The Man Who Stabbed His Wife In The Leg

: Eskimo Folktales

There was once a man whose name was Neruvkaq, and his wife was named

Navarana, and she was of the tunerssuit, the inland-dwellers. She had

many brothers, and was herself their only sister. And they lived at

Natsivilik, the place where there is a great stone on which men lay

out meat.

But Neruvkaq was cruel to his wife; he would stab her in the leg with

an awl, and when the point reached her shinbone, she
ould snivel

with pain.

"Do not touch me; I have many brothers," she said to her husband.

And as he did not cease from ill-treating her, she ran away to those

brothers at last. And they were of the tunerssuit, the inland-dwellers.

Now all these many brothers moved down to Natsivilik, and when they

reached the place, they sprang upon the roof of Neruvkaq's house and

began to trample on it. One of them thrust his foot through the roof,

and Neruvkaq's brother cut it off at the joint.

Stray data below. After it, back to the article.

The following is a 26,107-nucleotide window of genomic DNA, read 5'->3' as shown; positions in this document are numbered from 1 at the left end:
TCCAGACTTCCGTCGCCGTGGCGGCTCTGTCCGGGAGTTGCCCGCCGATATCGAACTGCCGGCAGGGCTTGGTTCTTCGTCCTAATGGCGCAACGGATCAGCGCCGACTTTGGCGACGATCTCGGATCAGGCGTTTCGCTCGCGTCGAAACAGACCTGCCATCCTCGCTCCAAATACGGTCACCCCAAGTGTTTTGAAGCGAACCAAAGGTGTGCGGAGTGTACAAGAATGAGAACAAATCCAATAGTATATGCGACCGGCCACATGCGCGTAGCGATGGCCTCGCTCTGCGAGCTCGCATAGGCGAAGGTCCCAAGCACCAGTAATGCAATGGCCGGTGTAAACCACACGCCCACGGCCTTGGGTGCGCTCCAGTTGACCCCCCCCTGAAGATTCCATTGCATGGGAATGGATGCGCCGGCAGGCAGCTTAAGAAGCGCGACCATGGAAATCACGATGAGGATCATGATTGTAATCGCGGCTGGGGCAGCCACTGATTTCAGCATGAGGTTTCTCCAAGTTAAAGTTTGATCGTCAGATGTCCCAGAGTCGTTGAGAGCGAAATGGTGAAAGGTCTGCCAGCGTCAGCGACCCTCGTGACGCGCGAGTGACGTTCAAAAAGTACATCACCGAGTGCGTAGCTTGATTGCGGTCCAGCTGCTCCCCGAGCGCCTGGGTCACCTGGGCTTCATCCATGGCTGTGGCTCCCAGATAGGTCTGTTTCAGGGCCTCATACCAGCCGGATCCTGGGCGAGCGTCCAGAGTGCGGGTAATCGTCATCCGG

"He has cut off my leg," they heard him say. And then he hopped about

on one leg until all the blood was gone from him and he died.

But Neruvkaq hastened to put on his tunic, and this was a tunic he

had worn as a little child, and it had been made larger from time

to time. Also it was covered with pieces of walrus tusk, sewn all

about. None could kill him as long as he wore that.

And now he wanted to get out of the house. He put the sealskin coat

on his dog, and thrust it out. Those outside thought it was Neruvkaq

himself, and stabbed the dog to death.

Neruvkaq came close on the heels of the dog, and jumped up to the great

stone that is used to set out meat on. So strongly did he jump that his

footmarks are seen on the stone to this day. Then he took his arrows

all barbed with walrus tusk, and began shooting his enemies down.

His mother gave him strength by magic means.

Soon there were but few of his enemies left, and these fled away. They

fled away to the southward, and fled and fled without stopping until

they had gone a great way.

But Navarana, who was now afraid of her husband, crept in under the

bench and hid herself there. And as she would not come out again,

her husband thrust in a great piece of walrus meat, and she chewed

and gnawed at it to her heart's content.

"Come out, come out, for I will never hurt you any more," he said. But

she had grown so afraid of him that she never came out any more,

and so she died where she was at last--the old sneak!